Outside my third-floor hotel window is a live oak tree hung heavy with the gray streamers of Spanish moss, hanging down two to four feet long. And during breakfast this morning, I was looking out the restaurant window at traffic rising up onto the Ravenel Bridge that surges into the sky like a mountain over the Cooper River in Charleston, South Carolina. My description, however, makes it sound more exotic than it really is to stay at a Days Inn and have breakfast at the attached Huddle House. When I looked at the menu this morning, I thought, “My God, you could be turned down for health insurance just for walking in the door here.”
I’m in Charleston to promote The Illusion of Being Here, though maybe I should write “promote” with the quotation marks indicating “well, sort of”. Because the novel takes place largely in Charleston, it seemed obvious to me that I should try to promote it here—the Charlestonians, admittedly, may have very different ideas about that. Another book set in Charleston…yawn! I don’t know. But here I am, to visit independent bookstores and give a copy of the book to the owner of the store.
I located one independent store in Charleston, three in outlying areas, and one in Columbia (the capital of South Carolina). I delivered books to three stores yesterday on the drive over, and today I spent pretty much the entire day driving out to two stores on the islands, quite a distance from Charleston, and through some heavy damn traffic at times, including a half hour sitting for a high-school home coming parade to go by. So now I’ve delivered my little book to five stores in South Carolina: Ed’s Editions (Columbia), Here Be Books (Summerville), Blue Bicycle Books (downtown Charleston), Edisto Bookstore (Edisto Island), and Indigo Books (Johns Island).
When you go into a bookstore to give someone a copy of a novel you’ve written, here is what does not happen: (1) their eyes do not light up, (2) they do not reach eagerly to receive it, and (3) they do not say “Oh, wow, another book!” If you’re lucky they say “thank you” and “good luck” (that did happen) as they lay the book on top of some of the other 100,000 books already in the store.
Well, OK. It’s a first novel by a completely unknown writer, so what could I expect? But I know this, too: if it takes years of great effort, sometimes with absolutely nothing to show for it, with frustration, with believing in spite of all rational evidence, and with publishing multiple books before I get a real audience—alright, then, that’s how I’ll do it. Because I can.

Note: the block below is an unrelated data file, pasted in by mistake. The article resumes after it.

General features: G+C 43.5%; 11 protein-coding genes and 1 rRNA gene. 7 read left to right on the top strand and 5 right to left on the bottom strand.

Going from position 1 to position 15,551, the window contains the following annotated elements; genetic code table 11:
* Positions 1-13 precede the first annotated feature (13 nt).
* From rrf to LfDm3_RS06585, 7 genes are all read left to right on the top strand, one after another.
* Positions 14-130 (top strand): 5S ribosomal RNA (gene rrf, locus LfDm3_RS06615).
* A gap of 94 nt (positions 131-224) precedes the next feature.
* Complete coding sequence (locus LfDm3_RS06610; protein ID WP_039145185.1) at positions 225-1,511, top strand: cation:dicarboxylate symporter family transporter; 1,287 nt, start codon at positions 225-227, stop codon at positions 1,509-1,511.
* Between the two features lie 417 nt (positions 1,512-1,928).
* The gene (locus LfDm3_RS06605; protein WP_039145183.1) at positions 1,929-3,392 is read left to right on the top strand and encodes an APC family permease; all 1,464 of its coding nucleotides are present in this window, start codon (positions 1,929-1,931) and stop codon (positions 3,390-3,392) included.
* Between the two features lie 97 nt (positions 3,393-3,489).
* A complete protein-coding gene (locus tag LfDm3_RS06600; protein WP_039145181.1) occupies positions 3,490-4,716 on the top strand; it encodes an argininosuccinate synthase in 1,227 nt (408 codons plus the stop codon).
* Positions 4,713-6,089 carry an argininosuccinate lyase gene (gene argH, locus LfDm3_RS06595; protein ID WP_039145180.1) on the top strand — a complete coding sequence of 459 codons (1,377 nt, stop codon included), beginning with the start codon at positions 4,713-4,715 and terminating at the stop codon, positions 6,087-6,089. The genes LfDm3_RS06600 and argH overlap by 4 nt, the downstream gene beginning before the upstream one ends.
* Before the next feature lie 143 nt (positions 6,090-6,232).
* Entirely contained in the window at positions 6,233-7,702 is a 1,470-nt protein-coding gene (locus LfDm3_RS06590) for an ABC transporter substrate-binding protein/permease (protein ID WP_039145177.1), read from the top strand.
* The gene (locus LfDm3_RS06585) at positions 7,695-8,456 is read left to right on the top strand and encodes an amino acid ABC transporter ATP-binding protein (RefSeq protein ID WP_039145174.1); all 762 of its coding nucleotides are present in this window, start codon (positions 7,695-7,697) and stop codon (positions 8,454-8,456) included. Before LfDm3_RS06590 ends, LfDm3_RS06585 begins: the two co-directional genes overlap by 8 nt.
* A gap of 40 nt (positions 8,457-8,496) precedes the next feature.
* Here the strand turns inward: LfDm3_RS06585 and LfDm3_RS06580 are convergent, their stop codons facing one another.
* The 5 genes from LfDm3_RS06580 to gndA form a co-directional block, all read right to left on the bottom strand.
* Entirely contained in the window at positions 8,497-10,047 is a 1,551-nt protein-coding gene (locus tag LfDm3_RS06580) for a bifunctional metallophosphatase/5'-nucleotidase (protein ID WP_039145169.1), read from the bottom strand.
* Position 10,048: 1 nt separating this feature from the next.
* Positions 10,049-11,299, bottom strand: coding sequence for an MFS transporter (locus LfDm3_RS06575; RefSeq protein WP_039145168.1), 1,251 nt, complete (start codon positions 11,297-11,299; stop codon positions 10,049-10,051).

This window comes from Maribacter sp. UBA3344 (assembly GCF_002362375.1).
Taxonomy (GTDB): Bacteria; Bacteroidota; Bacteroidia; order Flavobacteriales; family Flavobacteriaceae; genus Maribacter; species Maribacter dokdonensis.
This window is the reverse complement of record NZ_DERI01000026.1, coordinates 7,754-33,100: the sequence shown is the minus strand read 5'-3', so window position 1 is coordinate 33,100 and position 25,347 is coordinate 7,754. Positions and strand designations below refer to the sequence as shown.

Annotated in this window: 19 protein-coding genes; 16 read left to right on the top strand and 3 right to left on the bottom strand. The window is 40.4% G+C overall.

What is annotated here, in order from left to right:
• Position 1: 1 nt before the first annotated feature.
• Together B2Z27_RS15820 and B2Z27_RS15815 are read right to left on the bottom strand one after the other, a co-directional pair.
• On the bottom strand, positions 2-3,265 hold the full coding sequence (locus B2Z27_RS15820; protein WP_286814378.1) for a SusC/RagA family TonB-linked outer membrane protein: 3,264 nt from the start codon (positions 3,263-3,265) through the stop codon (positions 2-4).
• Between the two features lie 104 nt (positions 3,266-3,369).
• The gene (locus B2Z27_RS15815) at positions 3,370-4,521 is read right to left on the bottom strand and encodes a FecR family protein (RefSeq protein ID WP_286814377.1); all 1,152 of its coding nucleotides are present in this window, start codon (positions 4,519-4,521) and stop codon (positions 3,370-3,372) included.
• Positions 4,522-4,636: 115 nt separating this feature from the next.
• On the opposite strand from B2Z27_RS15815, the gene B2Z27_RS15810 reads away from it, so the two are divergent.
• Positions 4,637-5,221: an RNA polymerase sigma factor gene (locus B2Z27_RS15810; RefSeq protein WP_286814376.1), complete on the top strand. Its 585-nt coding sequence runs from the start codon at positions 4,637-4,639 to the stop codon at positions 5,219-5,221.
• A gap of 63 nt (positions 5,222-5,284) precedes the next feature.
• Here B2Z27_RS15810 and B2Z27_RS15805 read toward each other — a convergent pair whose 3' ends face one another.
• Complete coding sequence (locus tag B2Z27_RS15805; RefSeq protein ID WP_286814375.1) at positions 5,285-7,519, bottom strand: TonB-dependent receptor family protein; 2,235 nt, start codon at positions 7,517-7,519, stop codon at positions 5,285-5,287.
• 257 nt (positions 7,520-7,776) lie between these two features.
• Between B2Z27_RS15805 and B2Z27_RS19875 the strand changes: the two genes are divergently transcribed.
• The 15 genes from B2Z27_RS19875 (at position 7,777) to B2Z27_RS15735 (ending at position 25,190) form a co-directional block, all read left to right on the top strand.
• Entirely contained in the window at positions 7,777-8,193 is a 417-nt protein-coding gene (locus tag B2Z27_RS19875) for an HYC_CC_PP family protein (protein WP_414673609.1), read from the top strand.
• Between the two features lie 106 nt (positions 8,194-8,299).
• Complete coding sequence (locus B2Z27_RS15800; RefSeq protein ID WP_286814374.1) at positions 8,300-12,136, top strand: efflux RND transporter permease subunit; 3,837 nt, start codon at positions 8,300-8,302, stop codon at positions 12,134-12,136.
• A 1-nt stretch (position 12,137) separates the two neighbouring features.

But you want to hear about the islands near Charleston, right? If you haven’t been to the eastern shore of America, at least in the south, you might be surprised. When you come to water, there is no ocean. There are great expanses of grassy marshes. To get to the ocean, you have to go to the far side of the islands that line the coast, beyond the marshes. The first place I went today was to Edisto Island, quite a long drive from Charleston. All of the houses at Edisto Beach, except for the stupid ones, are up on stilts, so that all the real houses begin on the second floor. This is to allow for hurricanes.
At Edisto Beach I had a fried oyster po-boy sandwich in a restaurant that had a small rowboat named “Miss Rosie” hanging by chains from the ceiling in the middle of the room. All around the walls were large paintings of local scenes, mostly beach/boat stuff. I also went to the beach and watched a few waves. I would like to sit in a chair in the evening as the sun went down, to listen to the shoom shoom shoom as the ocean tried to wash away the land, but to stand there in the sunlight, that’s not so appealing.
After lunch I drove across Johns Island toward Kiawah Island, and what a remarkable drive that turned out to be (after the home coming parade finally got out of the way). The road was lined almost the entire way with enormous live oaks, branching so broadly they put the road into shadow, with mottled late afternoon sunlight sparkling down through the leaves. The trees were also hung heavy with streamers of pale gray Spanish moss. The effect was like driving through a narrow temple that ran for miles and miles, a structure colored dark brown, light gray, green, and gold, a tunnel stretching out dappled with light into the far distance.
I’ll also mention that when I arrived in Charleston yesterday, I went into the downtown proper for dinner, where I ended up at a “communal” table in the restaurant. With a communal table, you sit with whoever also couldn’t get a real table. At first I was not thrilled about it, but then I had the very good and unexpected fortune (isn’t good fortune always unexpected?) to get into conversation with an interesting woman from Atlanta, and we also learned that we had lived in the same small town in Pennsylvania. Teeny tiny world, huh?
Yes, teeny tiny world. Maybe I’ll even run into you. Maybe you’ll tell me you read The Illusion of Being Here, that someone in an independent bookstore recommended it to you.